© Wilbur Dawbarn’s Greta-inspired back to school clothing range, product placed in Private Eye.

Retail News: In October it was announced that, following a spate of high street closures, Debenhams was facing financial difficulty. © Sarah Boyce may have put her finger on why with this Private Eye cartoon.

Back to climate change: © Kathryn Lamb had this seasonally adjusted cartoon published in The Spectator….

… and this inflammable Private Eye cartoon by Clive Goddard. Sadly this could be a current scene from the Australian Met Office.

A cartoon by © The Surreal McCoy from Prospect which could virtually apply to any of 2019’s news stories.

Cartoon by © Nick Newman, The Sunday Times.

In November Prince Andrew pizza expressed his views on the Jeffrey Epstein scandal to Emily Maitlis. I suspect he’s someone else who may shy away from being interviewed by Andrew Neil in the future.

On that subject here was a rather prescient cartoon by © Kipper Williams actually from a June issue of The Spectator!

Also in November Boris visited flood-hit Yorkshire mostly to gargle his campaign message. Illustration by © Rebecca Hendin for The Guardian.

And still on matters aquatic (and to mention someone other than Bojo) here is Dave Brown’s cartoon for The Independent of Jezco and Joswin getting their campaign messages across…or not.

©Zoom Rockman in Private Eye visits the polling station.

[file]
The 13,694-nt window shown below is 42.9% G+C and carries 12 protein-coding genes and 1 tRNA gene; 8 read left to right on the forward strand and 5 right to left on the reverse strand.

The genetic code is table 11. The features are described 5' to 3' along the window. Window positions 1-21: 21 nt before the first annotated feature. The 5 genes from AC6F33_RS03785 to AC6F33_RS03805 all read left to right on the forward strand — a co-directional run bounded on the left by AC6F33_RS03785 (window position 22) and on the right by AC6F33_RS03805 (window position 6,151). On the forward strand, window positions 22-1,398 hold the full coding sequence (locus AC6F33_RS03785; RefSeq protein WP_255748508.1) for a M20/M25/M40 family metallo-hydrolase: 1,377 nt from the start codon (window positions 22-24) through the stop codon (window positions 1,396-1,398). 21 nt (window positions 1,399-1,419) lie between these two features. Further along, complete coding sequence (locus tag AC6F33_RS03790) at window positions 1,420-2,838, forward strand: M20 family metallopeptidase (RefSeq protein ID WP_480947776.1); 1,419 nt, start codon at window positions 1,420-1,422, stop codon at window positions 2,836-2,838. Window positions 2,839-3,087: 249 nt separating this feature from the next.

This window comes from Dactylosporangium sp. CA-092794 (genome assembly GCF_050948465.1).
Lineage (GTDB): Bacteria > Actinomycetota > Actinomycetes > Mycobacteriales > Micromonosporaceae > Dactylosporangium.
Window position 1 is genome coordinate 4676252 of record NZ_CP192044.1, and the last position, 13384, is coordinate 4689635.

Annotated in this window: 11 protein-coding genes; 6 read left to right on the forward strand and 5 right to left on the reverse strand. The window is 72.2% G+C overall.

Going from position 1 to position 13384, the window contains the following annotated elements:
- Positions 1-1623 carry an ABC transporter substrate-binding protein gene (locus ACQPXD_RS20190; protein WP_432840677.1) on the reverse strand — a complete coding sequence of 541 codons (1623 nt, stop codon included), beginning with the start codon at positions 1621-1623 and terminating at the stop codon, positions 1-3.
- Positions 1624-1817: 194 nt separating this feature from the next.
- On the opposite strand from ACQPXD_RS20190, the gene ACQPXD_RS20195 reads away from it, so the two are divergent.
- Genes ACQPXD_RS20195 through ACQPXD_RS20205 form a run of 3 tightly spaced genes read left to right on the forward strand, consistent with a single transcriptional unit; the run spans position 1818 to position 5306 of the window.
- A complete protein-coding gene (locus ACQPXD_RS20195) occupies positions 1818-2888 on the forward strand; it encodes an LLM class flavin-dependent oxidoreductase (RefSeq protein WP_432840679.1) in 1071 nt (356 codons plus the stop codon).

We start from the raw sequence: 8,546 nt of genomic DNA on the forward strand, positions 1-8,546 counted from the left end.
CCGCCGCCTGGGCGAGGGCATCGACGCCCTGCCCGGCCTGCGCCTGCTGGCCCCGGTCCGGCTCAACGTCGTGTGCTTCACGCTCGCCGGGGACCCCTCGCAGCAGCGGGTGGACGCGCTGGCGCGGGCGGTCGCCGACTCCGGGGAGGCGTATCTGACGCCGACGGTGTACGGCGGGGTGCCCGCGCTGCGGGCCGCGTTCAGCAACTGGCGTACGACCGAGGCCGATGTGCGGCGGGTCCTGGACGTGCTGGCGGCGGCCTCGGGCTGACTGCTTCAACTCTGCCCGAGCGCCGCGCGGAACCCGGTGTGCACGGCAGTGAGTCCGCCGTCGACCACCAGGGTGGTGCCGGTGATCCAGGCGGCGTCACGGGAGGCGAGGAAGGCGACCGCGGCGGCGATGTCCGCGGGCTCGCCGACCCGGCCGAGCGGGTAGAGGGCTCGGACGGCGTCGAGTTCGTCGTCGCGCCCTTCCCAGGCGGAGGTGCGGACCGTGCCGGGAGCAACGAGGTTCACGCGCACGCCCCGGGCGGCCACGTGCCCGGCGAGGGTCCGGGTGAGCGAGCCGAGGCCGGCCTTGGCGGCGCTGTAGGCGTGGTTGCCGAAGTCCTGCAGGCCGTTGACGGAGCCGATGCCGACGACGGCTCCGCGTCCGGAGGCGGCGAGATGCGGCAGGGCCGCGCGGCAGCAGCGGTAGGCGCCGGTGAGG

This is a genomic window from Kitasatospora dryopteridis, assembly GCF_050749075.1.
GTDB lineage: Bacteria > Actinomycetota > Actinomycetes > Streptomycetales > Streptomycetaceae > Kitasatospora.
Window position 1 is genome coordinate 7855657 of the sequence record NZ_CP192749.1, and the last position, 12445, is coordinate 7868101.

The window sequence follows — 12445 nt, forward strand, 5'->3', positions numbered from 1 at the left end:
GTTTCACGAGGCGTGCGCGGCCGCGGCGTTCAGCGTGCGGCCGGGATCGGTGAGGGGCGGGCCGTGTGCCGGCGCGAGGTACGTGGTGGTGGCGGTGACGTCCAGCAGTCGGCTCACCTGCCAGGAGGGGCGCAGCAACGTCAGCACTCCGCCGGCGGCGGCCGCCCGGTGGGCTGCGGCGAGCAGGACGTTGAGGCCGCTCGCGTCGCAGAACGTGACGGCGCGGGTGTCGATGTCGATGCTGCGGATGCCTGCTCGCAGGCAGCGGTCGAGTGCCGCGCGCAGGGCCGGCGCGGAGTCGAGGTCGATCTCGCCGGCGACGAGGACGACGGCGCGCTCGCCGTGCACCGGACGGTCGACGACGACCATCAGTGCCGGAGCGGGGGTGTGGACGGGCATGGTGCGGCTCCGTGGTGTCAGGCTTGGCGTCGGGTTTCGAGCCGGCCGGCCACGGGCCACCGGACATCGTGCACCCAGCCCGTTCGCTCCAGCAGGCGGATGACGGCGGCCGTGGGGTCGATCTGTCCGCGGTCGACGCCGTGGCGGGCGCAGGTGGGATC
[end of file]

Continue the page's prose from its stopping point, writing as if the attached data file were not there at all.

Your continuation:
As we head into the New Year here’s another excellent cartoon by •••• from the FT showing you can get new life out of a cartoon metaphor Mr Rowson.

© Brian Adcock, bookends the year with this offering from The Independent.

So what fresh horrors will 2020 have in store? I expect A LOT more about him, him, and more him!

Thanks to Procartoonist members for the use of their cartoons.

Happy New Year from the PCO.

Political Cartoon Awards 2019 – The Results

December 17, 2019 in Events, General, News

The winners! Peter Schrank standing in for Peter Brookes, Photo © Kasia Kowalska


Clive Goddard writes:

Another year of backslapping and mingling with strangers has been and gone at the glitzy Poltical Cartoon Awards. This time the whole event was forced to decamp from its usual palatial venue due to ‘the impending election’ causing everyone to cram into the offices of the sponsor over the road. The body heat generated by the assembled humans made the free, cold beer even more essential.